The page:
Today’s high-density computer rooms and data centers demand a new level of cooling that far surpasses the needs of the old low-density days. Computational fluid dynamics (CFD) modeling can help identify hot spots before they have a chance to cause equipment failure, saving time, money, and headaches.
You probably already have enough electrical and mechanical capacity to avoid exceeding the total cooling load, but thermal issues are still a danger if your computer room air conditioning (CRAC) units aren’t distributing air to the right places.
"It’s air that’s not being utilized appropriately," says Robert Kennedy, director of operations at Bruns-Pak of Edison, NJ. "If air is being distributed to where it needs to be, you can cut back on the CRAC units."
How It Works
The CFD model first lays out the basic infrastructure of your computer room, including the underfloor and floor, piping for CRAC units, cable trays, and perforated tiles. Then you’ll add power distribution units and the actual data center equipment, along with their power requirements, expressed in kW per rack.
Next, identify the hot and cold aisles. Color-coding is a huge help here – for convenience, use blue for the cool inlet side of the data racks and red for the hot exhaust side. If not all of your data racks are red to red and blue to blue, you’re not using a hot and cold aisle model, which can present a problem.
"Orientation is very important," Kennedy says. "When it’s not oriented in a hot and cold aisle model and you have a CRAC unit stuck somewhere in the middle of it, you’ll lose some of the efficiency of that CRAC unit."
Armed with a completed CFD thermal analysis, you’re now ready to analyze what’s going on inside your data center. Check out the underfloor static pressure – low values indicate areas where cooling air can leak through cable cutouts or other holes to the rack’s hot air exhaust instead of cycling through the front of the rack to cool the equipment. Likewise, underfloor temperatures will tell you where cold air is recirculating due to loss of pressure, or where CRAC units are underperforming.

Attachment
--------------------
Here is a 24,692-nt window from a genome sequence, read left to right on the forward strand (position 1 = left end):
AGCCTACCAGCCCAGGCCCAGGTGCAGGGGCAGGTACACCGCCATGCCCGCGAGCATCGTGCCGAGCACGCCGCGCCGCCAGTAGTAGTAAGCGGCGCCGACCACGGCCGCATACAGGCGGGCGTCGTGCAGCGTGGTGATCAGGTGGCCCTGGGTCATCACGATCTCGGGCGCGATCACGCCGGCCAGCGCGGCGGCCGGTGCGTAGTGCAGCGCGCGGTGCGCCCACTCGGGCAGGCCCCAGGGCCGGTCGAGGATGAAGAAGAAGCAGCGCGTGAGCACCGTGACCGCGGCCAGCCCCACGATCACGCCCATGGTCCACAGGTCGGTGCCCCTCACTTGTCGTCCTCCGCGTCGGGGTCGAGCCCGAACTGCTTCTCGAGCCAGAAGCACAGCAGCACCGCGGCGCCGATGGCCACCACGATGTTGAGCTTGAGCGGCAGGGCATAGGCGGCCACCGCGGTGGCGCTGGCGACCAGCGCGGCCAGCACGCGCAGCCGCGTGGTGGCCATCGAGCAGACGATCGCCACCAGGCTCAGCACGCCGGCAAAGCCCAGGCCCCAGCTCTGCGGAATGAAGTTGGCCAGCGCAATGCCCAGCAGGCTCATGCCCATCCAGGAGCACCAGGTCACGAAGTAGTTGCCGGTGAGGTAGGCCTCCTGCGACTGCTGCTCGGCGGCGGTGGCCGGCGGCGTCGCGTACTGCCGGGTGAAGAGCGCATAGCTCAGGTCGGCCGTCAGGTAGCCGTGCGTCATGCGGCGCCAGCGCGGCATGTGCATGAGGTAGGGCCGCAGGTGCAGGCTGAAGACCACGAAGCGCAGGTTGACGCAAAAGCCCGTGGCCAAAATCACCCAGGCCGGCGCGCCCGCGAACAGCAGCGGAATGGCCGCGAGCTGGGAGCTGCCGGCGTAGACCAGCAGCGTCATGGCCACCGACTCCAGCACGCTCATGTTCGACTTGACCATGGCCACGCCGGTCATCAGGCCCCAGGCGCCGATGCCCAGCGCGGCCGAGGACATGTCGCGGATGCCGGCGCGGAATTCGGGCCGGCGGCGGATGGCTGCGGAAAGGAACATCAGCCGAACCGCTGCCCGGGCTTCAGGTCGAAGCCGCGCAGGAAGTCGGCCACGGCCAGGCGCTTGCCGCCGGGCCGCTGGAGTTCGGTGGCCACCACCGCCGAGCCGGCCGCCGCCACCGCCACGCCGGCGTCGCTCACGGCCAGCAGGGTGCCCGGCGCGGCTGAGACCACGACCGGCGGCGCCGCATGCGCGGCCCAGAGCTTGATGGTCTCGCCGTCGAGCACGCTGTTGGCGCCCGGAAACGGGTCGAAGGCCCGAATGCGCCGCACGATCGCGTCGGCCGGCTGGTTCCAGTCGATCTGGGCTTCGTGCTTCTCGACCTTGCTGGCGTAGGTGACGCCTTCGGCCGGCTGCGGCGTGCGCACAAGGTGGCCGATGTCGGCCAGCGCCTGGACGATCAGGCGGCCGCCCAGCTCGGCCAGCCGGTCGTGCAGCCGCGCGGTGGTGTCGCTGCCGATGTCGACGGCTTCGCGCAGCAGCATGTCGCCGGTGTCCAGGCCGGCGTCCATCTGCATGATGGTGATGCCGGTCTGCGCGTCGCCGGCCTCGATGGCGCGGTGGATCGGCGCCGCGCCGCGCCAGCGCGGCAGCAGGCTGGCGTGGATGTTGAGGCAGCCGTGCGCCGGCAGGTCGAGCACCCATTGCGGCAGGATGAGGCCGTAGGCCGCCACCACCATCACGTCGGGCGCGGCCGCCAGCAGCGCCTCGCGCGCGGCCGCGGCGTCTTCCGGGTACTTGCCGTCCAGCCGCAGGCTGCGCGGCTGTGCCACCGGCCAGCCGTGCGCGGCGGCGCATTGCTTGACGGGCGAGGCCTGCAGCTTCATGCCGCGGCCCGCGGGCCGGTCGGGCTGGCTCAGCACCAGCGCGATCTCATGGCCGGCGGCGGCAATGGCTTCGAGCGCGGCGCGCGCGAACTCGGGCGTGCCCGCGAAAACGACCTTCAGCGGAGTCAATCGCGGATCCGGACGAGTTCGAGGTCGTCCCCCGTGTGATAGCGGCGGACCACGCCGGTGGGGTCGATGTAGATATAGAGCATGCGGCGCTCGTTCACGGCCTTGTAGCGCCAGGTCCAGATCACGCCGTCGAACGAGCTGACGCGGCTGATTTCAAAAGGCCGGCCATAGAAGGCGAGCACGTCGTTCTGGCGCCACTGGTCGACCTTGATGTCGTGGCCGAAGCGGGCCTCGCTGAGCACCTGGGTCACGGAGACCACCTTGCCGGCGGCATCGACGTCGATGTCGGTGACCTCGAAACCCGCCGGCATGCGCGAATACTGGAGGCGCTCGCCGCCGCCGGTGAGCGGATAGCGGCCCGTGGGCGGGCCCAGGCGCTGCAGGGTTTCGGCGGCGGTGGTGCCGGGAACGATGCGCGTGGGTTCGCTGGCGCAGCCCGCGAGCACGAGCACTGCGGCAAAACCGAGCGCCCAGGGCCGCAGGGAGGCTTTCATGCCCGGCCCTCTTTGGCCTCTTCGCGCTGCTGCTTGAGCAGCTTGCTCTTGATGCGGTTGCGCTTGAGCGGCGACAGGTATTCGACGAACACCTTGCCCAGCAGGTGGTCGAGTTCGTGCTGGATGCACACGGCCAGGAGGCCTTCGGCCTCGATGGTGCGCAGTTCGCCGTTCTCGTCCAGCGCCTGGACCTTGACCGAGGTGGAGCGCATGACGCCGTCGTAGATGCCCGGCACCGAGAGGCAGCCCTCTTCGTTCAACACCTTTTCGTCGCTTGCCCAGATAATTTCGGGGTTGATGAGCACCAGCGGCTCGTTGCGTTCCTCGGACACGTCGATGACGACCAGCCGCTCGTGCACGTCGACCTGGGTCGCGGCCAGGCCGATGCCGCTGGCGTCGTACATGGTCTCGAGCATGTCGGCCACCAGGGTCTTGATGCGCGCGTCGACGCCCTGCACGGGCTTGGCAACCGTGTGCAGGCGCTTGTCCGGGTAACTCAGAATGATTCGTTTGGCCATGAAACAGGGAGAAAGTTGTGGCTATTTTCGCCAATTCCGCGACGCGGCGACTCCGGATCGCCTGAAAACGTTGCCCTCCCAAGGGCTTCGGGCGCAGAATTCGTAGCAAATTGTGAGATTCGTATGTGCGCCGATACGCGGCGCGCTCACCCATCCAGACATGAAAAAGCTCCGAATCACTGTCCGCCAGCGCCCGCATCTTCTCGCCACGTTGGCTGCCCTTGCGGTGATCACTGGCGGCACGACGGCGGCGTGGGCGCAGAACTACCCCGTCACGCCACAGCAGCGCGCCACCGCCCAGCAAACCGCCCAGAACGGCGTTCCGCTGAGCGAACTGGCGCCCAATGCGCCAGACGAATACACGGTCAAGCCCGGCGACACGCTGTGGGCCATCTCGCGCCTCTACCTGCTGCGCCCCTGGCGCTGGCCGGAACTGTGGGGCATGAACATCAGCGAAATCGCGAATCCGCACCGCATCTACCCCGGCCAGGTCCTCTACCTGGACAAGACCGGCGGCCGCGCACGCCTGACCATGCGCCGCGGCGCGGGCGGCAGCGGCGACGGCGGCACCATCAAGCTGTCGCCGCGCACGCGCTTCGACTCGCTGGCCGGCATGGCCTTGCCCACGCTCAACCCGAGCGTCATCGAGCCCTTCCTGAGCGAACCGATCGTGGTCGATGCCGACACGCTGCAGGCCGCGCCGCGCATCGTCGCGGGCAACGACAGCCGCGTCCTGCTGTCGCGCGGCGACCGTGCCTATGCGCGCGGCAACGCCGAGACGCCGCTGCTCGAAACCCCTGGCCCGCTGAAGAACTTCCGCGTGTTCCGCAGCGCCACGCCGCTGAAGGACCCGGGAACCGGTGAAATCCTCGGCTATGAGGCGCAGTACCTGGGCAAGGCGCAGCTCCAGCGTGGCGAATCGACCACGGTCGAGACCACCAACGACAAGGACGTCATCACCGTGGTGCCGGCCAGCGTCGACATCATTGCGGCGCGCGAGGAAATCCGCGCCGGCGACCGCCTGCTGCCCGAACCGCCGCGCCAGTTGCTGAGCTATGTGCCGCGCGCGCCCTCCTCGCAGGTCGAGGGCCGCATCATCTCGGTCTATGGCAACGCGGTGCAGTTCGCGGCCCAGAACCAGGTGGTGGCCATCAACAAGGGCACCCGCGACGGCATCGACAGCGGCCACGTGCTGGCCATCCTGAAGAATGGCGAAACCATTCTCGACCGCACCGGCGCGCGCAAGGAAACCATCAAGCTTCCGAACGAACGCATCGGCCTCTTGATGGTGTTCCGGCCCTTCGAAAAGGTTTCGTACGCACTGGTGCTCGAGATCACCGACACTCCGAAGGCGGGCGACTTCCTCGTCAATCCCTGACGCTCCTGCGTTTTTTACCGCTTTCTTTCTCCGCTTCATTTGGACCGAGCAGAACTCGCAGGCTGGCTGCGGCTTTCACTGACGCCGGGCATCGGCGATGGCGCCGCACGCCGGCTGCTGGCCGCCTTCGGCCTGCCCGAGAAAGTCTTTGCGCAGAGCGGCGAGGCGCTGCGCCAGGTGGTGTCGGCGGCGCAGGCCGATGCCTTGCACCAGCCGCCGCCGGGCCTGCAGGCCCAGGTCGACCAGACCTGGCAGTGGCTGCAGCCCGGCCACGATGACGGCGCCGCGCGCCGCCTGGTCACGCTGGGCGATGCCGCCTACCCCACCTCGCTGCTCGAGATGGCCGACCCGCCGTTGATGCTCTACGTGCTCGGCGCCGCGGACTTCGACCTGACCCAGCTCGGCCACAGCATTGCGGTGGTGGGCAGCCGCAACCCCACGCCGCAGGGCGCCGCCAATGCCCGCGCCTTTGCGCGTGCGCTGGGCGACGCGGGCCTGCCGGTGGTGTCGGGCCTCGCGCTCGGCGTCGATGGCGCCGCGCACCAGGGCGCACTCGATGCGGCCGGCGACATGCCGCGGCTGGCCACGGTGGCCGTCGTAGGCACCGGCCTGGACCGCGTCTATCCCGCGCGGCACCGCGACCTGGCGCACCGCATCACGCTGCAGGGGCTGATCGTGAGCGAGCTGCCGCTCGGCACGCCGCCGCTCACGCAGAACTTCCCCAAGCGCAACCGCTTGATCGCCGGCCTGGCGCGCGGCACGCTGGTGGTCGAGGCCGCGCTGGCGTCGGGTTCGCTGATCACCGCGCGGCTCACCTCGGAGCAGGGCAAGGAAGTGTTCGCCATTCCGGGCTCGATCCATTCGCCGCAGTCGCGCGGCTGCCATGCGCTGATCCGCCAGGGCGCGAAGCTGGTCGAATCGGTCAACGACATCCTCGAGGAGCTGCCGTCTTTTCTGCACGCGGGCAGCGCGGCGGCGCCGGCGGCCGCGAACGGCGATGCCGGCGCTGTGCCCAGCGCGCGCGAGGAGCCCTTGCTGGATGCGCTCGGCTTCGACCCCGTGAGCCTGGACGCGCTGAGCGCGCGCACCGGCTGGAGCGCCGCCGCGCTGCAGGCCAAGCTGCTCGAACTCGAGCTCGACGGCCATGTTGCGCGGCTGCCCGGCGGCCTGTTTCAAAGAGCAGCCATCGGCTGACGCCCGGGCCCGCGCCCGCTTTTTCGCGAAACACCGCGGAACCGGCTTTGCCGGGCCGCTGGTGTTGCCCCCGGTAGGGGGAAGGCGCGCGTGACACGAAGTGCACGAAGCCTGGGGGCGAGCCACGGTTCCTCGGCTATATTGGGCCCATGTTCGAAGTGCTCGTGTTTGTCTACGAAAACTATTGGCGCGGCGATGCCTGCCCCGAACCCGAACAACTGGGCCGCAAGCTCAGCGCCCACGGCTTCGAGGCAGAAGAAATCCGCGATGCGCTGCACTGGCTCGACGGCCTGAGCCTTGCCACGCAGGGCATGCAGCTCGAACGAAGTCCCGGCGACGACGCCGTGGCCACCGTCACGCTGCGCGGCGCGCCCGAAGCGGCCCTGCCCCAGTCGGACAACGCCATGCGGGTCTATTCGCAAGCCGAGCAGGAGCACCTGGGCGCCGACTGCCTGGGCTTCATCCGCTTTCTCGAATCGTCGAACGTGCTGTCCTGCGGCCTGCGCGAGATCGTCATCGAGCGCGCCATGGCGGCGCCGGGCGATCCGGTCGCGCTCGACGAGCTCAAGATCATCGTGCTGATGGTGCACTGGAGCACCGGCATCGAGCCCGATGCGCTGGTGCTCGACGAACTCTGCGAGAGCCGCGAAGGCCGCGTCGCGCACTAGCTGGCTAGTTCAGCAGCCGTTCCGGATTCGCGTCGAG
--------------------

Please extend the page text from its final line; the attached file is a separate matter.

Flow rates should be around 1,000 cfm; lower numbers are another indicator that air is escaping through cable cutouts into the floor.
Top of rack temperatures – the temperature for the top piece of equipment in the rack – are a vital piece of the puzzle. Because these racks can get as hot as a 7-foot tower of powered toaster ovens, according to Industrial Market Trends, keeping a close eye on temperatures is paramount. In most cases, it’s best to put switches or patch panels in the top rack because they demand less energy. Top of rack temperatures help you determine where the cold air is going – if it’s going back into your CRAC units, they won’t work as hard because they sense that the air is cool, even though the equipment that needs cold air isn’t getting it.
Pair that data with the maximum inlet temperatures to find hot spots, areas that aren’t getting cool air because it’s going to the wrong places. Maximum inlet temperatures lead you to determine areas of potential overheat, the most urgent problems. Look for trends among the areas most at risk for overheating – for example, areas where cold air short-circuits, or where cable penetrations in the floor allow cold air to leak out.
What It Means
A finished CFD model is more than just a diagram of your current problems – it tells you how to efficiently operate your data center. You may need more CRACs, or you may need to optimize how well they work together.
"Team up your CRAC units and make them work in concert with each other," Kennedy says. "That increases the efficiency of the CRAC units on the floor, which in turn increases the efficiency of your whole cooling system."
Extra perforated tiles can help cool hot spots. Move the cable tray overhead to allow better distribution under the floor. Blanking panels increase efficiency by filling unused positions in the racks, which keeps cool air from leaking through empty spaces before the IT equipment can utilize it.
Hot aisle/cold aisle containment ensures you get the most bang for your energy buck by facing the intakes toward each other, where they all draw from the same cold air, and matching up the racks’ exhausts so their hot air is sucked up into an overhead return and directly back to the CRAC units.
Janelle Penny (firstname.lastname@example.org) is associate editor of BUILDINGS.